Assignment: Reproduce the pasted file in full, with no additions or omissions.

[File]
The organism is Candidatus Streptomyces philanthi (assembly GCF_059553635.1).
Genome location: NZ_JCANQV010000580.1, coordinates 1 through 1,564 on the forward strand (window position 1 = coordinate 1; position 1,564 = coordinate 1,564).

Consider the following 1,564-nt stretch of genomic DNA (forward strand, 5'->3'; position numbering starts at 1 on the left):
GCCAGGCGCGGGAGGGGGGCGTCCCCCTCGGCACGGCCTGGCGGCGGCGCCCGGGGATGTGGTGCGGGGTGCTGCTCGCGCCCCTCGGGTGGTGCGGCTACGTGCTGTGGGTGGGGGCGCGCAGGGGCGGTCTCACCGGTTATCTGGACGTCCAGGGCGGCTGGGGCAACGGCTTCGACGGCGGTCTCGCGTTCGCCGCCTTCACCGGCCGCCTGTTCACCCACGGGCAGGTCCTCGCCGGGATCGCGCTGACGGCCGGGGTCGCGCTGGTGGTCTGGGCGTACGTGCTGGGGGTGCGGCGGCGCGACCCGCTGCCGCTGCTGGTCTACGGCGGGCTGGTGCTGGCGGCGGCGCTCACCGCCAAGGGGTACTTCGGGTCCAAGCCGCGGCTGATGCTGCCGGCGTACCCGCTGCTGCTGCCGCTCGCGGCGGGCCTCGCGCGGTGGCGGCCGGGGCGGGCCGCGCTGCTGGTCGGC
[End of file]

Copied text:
The organism is Candidatus Streptomyces philanthi (assembly GCF_059553635.1).
Genome location: NZ_JCANQV010000580.1, coordinates 1 through 1,564 on the forward strand (window position 1 = coordinate 1; position 1,564 = coordinate 1,564).

Consider the following 1,564-nt stretch of genomic DNA (forward strand, 5'->3'; position numbering starts at 1 on the left):
GCCAGGCGCGGGAGGGGGGCGTCCCCCTCGGCACGGCCTGGCGGCGGCGCCCGGGGATGTGGTGCGGGGTGCTGCTCGCGCCCCTCGGGTGGTGCGGCTACGTGCTGTGGGTGGGGGCGCGCAGGGGCGGTCTCACCGGTTATCTGGACGTCCAGGGCGGCTGGGGCAACGGCTTCGACGGCGGTCTCGCGTTCGCCGCCTTCACCGGCCGCCTGTTCACCCACGGGCAGGTCCTCGCCGGGATCGCGCTGACGGCCGGGGTCGCGCTGGTGGTCTGGGCGTACGTGCTGGGGGTGCGGCGGCGCGACCCGCTGCCGCTGCTGGTCTACGGCGGGCTGGTGCTGGCGGCGGCGCTCACCGCCAAGGGGTACTTCGGGTCCAAGCCGCGGCTGATGCTGCCGGCGTACCCGCTGCTGCTGCCGCTCGCGGCGGGCCTCGCGCGGTGGCGGCCGGGGCGGGCCGCGCTGCTGGTCGGC